California’s Central Coast: A Dogcation Destination

The Salty-Sandy Adventures of Blueberry and Holden

Dogs like a good road trip as much as you and I do, and for a couple of mountain hounds there is no better camping destination than the coast. They love the beach; it’s easy to get extra dirty and dogs, like trucks, are most happy when covered in dirt.

A jaunt in the surf followed by some good rolling in the sand works well, and said pooch is even happier if he/she finds something stinky to roll in.

Spooner Cove, Montaña de Oro SP.

On a recent road-trip to the Central Coast, Blueberry, our lick-happy, bird-chasing, 10-year-old pooch, not only found surf and sand, but she also found thorns, ticks and a new best dog friend, Holden. (We were dog sitting.)

The volunteer working inside the Montaña de Oro State Park ranger station pointed emphatically at the “No Dogs on Trails” sign, but continued to elaborately describe where dogs were, in-fact, welcome.

While the trails were off-limits, the beach at Spooner Cove was okay for dogs on-leash, a rule that almost no dog followed. Pooches of all breeds and sizes dragged their leashes in the sand, barking at birds and playing in the surf.

Sand Dollar Beach, Big Sur.

It was turning out to be an epic dogcation.

A few days later, we happily discovered that dogs were welcome at the Inn at Morro Bay. Blueberry and Holden were stoked.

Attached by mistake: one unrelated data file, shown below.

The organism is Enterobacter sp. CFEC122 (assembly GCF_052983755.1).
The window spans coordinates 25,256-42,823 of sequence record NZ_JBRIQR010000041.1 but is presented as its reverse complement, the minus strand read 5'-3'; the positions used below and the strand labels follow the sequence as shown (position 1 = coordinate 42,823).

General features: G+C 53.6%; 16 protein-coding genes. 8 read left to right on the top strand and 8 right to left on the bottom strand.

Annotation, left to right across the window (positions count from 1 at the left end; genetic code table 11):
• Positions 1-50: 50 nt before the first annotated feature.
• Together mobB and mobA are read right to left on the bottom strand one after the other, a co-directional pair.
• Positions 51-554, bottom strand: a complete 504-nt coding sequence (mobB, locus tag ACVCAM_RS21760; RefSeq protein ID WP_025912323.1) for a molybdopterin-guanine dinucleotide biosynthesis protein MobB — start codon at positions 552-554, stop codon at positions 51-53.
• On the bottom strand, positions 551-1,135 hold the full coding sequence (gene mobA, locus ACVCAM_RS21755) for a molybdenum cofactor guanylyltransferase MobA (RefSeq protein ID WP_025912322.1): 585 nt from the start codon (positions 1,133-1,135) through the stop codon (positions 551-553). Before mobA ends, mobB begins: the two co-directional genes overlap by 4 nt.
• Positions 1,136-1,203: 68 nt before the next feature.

The previous week we camped at Pismo State Beach, where there was a wide sandy-beach with stagnant water and plenty of sticks to chew on. And we spent a night at Ancient Peaks Winery’s Santa Margarita Ranch where the dogs had the pleasure of running wild in the grassy hills, collecting ticks and swimming in the bass pond.

Spooner Cove, Montaña de Oro State Park.

We were sure that we would make good use of the hotel’s $50 pet-cleaning fee.

Morro Bay is a sleepy seaside town and a portal for outdoor adventure. You’ll find kayaks and stand-up paddleboards for rent and mountain bike trails to ride. There is a golf course, an oyster farm, and wineries nearby. You can go on a whale watching tour or spend the day ocean fishing. And the town seems to be a mecca for salt water taffy shops. (Yes, salt water taffy is made from salt and water. No, it is not salt water from the sea.)

There are a slew of pet-friendly businesses in Morro Bay. Tourists walk the Embarcadero with their pooches, there are poop bag dispensers along the paths, and there’s a “dog beach” just north of town.

Sand Dollar Beach, Big Sur.

Eventually we continued our road-trip north and headed to the locals’ favorite, Plaskett Creek Campground in Big Sur. The views from the bluff were stunning and the nearby Sand Dollar Beach was yet another destination for dog frolicking and beachcombing.

It was two weeks of surf-sand-nap-eat-repeat. Blueberry and Holden had salt in their hair, and sand on their paws. It was a doggone good vacation.

More: Postcards: Morro Bay, California | Plan a Camping Roadtrip on California’s Central Coast

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